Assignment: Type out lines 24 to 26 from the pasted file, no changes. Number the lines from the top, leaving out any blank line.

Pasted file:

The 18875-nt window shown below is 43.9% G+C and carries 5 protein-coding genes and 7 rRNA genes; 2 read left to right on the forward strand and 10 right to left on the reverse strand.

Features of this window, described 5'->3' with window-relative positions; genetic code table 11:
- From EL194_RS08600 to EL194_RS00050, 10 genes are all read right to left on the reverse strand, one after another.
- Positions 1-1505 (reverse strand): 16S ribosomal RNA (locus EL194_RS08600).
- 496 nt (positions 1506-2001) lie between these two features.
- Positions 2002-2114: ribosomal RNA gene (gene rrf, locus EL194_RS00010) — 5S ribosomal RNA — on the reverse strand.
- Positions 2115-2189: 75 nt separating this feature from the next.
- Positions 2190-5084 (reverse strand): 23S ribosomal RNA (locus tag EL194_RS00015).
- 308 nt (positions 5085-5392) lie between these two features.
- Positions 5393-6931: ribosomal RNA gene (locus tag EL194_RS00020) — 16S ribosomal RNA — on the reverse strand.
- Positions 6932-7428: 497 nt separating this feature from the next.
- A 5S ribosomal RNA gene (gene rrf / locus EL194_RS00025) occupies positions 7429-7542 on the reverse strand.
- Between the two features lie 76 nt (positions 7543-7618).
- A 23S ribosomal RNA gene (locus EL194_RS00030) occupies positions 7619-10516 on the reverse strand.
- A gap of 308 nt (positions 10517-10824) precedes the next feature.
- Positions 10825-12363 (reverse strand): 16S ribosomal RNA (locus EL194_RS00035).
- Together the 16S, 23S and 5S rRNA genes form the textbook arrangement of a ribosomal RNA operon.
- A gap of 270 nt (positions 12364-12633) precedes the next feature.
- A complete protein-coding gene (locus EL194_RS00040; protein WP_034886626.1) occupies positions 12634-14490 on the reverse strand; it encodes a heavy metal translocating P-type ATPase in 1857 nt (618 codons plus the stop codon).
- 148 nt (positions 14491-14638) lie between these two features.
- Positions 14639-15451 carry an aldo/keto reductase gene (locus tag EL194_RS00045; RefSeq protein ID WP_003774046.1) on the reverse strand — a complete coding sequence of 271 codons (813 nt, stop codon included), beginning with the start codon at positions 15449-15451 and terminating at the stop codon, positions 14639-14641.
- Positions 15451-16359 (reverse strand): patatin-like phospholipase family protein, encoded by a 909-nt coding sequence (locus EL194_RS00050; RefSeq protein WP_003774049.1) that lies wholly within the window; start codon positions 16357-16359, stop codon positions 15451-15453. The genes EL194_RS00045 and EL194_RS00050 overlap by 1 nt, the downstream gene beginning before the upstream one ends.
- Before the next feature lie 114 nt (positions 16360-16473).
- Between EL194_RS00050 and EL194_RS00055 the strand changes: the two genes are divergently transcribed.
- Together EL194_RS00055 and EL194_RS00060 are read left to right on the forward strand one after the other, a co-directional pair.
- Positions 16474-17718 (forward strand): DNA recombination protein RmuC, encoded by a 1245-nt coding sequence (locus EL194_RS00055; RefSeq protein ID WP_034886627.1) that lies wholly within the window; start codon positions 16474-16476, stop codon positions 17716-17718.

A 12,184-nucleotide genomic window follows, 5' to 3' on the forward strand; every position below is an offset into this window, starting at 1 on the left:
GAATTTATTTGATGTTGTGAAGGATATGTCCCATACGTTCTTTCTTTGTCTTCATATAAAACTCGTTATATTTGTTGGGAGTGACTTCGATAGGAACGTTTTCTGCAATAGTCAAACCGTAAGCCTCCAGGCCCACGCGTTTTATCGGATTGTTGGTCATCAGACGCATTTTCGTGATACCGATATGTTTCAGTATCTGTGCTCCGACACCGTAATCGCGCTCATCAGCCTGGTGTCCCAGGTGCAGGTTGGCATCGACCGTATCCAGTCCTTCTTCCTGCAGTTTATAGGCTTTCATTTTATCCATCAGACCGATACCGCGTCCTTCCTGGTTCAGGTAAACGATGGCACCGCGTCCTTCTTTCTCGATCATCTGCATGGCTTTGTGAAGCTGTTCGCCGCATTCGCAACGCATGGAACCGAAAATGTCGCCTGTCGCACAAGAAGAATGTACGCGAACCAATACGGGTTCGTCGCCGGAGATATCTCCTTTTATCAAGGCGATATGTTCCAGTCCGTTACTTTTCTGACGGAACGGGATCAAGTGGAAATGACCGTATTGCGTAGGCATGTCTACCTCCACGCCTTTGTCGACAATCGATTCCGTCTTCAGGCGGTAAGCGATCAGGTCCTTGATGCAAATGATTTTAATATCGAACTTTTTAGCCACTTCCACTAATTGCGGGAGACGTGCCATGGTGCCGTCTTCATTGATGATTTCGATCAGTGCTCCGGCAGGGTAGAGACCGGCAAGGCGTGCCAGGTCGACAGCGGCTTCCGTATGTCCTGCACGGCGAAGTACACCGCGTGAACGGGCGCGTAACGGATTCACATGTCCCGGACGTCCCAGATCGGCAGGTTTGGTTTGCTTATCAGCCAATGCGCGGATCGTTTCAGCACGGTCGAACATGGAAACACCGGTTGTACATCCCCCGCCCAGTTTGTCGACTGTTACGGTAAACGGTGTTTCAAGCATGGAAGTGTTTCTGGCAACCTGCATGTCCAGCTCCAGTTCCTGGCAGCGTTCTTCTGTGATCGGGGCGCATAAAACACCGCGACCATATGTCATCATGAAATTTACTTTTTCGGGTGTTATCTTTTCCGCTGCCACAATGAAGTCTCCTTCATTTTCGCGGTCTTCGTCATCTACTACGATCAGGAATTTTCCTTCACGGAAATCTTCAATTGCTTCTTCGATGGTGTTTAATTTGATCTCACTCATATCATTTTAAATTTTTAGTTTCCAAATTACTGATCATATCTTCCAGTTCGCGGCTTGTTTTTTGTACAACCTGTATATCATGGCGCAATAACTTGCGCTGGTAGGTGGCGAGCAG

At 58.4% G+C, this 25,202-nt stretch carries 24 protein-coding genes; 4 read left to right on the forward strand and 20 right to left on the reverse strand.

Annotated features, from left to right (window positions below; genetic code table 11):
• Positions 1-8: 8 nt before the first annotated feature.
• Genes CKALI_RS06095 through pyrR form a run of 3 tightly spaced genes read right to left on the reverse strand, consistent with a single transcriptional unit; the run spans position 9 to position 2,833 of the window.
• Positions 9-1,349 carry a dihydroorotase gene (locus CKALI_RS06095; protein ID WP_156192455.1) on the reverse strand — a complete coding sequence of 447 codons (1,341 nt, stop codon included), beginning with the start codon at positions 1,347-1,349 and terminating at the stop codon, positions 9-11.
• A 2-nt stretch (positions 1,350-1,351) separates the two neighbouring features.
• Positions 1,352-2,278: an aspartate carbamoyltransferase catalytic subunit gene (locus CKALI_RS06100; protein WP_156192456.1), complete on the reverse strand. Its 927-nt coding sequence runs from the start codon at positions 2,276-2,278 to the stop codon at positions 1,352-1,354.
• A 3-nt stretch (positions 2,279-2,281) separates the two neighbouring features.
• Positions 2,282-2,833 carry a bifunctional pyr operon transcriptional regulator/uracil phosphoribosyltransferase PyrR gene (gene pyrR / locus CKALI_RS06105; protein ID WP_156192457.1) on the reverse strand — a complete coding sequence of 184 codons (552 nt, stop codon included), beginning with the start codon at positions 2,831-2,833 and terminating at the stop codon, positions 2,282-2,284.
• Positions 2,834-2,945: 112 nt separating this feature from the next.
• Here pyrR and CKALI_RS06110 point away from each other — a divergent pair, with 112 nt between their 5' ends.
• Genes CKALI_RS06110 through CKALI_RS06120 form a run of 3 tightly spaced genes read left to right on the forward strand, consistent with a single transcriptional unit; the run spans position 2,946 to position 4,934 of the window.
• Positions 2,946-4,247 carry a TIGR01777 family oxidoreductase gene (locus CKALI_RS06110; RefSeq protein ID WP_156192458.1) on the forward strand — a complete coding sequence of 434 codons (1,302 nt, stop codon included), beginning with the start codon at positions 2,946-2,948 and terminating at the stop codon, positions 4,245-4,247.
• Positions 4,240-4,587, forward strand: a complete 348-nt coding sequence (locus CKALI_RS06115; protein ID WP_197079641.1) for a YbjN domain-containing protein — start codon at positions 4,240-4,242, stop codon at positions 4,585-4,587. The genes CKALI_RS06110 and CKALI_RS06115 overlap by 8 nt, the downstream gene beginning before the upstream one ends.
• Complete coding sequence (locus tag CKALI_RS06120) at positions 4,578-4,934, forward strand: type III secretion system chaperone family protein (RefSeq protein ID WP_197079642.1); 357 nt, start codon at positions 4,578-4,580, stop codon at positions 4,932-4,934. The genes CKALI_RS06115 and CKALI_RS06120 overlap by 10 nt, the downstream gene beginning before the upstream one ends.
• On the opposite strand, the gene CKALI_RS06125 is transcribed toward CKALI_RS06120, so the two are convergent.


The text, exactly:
- Between EL194_RS00050 and EL194_RS00055 the strand changes: the two genes are divergently transcribed.
- Together EL194_RS00055 and EL194_RS00060 are read left to right on the forward strand one after the other, a co-directional pair.
- Positions 16474-17718 (forward strand): DNA recombination protein RmuC, encoded by a 1245-nt coding sequence (locus EL194_RS00055; RefSeq protein ID WP_034886627.1) that lies wholly within the window; start codon positions 16474-16476, stop codon positions 17716-17718.